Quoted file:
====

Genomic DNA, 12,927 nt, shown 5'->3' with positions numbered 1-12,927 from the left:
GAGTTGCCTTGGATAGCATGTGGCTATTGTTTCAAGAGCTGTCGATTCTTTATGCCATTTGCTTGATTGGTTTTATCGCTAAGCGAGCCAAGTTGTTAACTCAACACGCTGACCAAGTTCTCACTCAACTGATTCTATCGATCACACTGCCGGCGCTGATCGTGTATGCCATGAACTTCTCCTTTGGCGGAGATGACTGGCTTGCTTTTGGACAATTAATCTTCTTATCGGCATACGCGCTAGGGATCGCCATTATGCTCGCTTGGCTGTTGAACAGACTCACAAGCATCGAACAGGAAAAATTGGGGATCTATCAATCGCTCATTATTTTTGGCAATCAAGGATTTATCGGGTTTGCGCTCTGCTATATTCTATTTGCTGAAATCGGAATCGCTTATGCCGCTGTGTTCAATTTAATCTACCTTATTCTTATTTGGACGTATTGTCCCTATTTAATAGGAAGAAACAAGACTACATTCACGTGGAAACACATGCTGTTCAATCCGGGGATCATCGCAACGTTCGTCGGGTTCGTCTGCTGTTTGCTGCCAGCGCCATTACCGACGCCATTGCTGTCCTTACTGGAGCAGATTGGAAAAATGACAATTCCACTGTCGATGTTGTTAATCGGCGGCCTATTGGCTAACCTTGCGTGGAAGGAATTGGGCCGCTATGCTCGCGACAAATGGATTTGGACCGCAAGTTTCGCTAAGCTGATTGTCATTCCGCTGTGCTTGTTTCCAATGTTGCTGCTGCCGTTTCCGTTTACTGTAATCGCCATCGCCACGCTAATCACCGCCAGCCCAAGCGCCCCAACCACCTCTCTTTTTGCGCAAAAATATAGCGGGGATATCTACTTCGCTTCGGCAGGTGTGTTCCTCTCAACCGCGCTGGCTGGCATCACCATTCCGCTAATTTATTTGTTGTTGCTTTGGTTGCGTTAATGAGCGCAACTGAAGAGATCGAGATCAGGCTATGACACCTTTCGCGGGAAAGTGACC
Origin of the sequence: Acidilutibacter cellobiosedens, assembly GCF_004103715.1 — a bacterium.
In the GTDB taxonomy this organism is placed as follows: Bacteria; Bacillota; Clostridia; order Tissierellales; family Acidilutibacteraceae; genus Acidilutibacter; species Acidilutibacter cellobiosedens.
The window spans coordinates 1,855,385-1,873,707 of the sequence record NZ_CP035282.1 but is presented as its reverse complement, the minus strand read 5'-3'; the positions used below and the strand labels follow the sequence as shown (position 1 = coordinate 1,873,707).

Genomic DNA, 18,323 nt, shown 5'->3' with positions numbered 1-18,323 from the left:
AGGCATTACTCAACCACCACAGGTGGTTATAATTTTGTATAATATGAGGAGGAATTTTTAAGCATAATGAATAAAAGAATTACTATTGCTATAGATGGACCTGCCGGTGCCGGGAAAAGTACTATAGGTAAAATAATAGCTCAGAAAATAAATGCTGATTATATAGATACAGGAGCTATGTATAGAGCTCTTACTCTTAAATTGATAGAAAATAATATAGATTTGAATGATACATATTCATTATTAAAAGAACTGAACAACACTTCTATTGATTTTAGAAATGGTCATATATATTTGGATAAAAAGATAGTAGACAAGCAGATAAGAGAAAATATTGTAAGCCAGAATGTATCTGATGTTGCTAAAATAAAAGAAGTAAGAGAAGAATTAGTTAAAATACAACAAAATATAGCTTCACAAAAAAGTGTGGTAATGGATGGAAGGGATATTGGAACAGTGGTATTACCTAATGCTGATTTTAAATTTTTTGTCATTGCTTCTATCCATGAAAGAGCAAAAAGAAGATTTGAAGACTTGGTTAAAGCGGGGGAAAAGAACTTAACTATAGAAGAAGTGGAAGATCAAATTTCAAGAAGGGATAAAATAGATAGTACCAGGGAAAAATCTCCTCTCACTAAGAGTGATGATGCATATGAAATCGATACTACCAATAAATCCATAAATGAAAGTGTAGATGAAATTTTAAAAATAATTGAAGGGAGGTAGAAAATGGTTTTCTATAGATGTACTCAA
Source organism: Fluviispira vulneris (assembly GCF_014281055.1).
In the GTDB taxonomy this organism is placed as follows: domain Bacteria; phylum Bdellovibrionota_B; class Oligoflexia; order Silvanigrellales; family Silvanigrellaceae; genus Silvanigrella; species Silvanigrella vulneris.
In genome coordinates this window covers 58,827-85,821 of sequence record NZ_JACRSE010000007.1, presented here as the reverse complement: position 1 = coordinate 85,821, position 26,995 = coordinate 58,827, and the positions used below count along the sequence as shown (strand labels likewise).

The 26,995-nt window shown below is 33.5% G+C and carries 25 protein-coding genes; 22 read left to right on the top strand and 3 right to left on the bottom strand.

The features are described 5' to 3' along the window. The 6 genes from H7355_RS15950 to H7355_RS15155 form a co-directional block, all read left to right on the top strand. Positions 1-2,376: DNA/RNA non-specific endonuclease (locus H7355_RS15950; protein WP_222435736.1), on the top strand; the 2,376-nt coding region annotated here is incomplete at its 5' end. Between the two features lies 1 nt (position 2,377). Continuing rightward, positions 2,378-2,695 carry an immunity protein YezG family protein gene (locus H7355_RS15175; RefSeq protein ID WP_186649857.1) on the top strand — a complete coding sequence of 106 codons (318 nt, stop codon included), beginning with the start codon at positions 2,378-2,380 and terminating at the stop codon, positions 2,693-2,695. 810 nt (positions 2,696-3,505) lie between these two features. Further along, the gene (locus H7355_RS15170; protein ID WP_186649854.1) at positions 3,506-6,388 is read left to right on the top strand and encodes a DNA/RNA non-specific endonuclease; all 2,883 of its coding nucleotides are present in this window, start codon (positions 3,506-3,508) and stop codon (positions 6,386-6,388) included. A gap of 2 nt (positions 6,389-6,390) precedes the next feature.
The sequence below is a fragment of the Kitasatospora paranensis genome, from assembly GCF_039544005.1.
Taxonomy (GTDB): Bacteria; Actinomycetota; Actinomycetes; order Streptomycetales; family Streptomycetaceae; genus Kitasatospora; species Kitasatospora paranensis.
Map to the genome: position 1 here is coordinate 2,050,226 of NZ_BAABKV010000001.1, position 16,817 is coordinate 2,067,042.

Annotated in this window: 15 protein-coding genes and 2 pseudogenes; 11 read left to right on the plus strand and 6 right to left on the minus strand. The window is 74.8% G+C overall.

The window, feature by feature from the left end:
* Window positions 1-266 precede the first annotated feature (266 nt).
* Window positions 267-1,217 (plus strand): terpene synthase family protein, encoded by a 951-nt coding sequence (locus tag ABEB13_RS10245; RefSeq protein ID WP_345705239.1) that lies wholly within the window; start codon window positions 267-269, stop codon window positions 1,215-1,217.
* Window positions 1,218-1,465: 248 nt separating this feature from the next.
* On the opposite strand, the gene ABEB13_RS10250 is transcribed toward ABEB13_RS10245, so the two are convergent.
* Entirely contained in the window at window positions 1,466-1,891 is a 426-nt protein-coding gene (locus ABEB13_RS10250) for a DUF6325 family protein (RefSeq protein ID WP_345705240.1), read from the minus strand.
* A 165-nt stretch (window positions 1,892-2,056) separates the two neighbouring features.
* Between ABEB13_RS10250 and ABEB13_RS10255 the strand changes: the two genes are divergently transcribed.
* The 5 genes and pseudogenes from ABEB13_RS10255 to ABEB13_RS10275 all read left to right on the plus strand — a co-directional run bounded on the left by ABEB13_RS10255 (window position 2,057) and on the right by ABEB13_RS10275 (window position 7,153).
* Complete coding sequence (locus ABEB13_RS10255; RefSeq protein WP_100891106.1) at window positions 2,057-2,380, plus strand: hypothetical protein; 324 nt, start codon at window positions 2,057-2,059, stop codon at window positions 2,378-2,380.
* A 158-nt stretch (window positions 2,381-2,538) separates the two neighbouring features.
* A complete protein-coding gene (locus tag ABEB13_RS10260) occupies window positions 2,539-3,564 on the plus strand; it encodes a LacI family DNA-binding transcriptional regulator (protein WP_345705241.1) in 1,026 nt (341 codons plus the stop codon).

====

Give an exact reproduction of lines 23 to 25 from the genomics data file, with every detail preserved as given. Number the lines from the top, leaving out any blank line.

* A 165-nt stretch (window positions 1,892-2,056) separates the two neighbouring features.
* Between ABEB13_RS10250 and ABEB13_RS10255 the strand changes: the two genes are divergently transcribed.
* The 5 genes and pseudogenes from ABEB13_RS10255 to ABEB13_RS10275 all read left to right on the plus strand — a co-directional run bounded on the left by ABEB13_RS10255 (window position 2,057) and on the right by ABEB13_RS10275 (window position 7,153).